The differences in coverage estimates for the two new vaccines are smaller than the differences in coverage estimates for more traditional vaccines (e.g. for 2012 the WHO/UNICEF estimated coverage of the third dose of DTP to be 68% compared with a DHIS figure of 93%). This situation arises from the fact that WHO/UNICEF estimates of vaccine coverage are adjusted for differences in coverage rates between administrative reporting by government (i.e. DHIS figures in SA) and the actual coverage prevalence observed at the time of the last coverage survey undertaken in the country. In SA, the last representative population-based survey with immunisation coverage figures that were considered valid was undertaken in 1998.[18] However, the WHO/UNICEF use coverage data from the 2003 Demographic and Health Survey,[19] which had limitations and did not produce reliable immunisation coverage figures. All subsequent WHO/UNICEF estimates have been adjusted downwards in line with the difference between administrative and survey estimates from 2003. A drawback of this methodology is that it is oblivious to any changes, e.g. strengthening or weakening of the EPI, which are likely to have occurred over more than a decade in a country like SA. Furthermore, WHO/UNICEF estimates are characterised by internal inconsistencies. For example, coverage estimates for the third doses of Haemophilus influenzae type b conjugate vaccine (HibCV) and diphtheria-tetanus (DTP) toxoid-whole cell pertussis (DTP combination vaccine) show considerable variation, despite the fact that the lyophilised HibCV is re-constituted with DTP in SA, so that the coverage for these vaccines should be identical.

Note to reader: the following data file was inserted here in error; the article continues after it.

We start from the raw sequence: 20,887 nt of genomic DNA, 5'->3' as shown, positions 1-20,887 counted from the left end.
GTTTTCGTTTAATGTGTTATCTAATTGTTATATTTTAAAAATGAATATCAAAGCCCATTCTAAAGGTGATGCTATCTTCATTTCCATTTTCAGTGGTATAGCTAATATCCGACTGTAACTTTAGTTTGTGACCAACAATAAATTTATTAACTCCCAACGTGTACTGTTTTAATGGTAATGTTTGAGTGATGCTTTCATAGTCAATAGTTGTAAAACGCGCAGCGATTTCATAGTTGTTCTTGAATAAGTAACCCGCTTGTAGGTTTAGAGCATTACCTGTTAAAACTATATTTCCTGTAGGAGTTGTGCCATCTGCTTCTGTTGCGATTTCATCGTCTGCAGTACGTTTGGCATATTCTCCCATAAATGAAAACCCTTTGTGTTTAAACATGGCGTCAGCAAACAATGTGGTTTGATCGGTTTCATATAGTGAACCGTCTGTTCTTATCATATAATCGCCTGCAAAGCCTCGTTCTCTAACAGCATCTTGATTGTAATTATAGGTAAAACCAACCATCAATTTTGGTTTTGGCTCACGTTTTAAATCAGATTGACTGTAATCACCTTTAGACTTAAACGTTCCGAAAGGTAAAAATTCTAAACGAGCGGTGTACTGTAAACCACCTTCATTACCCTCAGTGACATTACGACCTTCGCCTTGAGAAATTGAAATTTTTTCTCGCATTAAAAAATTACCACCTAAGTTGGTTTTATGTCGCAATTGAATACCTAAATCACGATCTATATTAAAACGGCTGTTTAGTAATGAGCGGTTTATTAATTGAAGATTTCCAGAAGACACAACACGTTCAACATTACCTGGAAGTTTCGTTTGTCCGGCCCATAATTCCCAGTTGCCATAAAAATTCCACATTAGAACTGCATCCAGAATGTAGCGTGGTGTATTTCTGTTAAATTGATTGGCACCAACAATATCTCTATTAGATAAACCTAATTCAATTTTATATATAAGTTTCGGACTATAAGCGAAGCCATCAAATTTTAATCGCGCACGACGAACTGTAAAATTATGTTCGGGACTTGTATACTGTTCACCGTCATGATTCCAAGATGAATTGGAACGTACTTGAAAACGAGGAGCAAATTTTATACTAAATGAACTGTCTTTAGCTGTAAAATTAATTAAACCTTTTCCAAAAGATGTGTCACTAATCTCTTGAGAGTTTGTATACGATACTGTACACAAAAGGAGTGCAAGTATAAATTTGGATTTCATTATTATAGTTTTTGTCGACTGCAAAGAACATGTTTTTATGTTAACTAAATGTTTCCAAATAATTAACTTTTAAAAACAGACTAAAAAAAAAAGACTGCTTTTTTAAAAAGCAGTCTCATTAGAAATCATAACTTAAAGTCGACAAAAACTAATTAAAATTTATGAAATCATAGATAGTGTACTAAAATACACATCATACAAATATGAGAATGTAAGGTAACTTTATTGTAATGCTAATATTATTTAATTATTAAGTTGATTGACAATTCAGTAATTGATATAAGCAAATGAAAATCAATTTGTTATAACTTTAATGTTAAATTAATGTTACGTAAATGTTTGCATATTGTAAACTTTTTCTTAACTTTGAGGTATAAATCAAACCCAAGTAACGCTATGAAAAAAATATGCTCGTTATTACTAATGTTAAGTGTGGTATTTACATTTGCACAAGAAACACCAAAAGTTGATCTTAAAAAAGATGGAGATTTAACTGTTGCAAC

Unfortunately, in the absence of a recent high-quality immunisation coverage survey in SA, vaccine coverage remains uncertain. However, both the DHIS data and the WHO/UNICEF data suggest that coverage of the new vaccines had reached levels comparable with those of the traditional vaccines 2 years after introduction.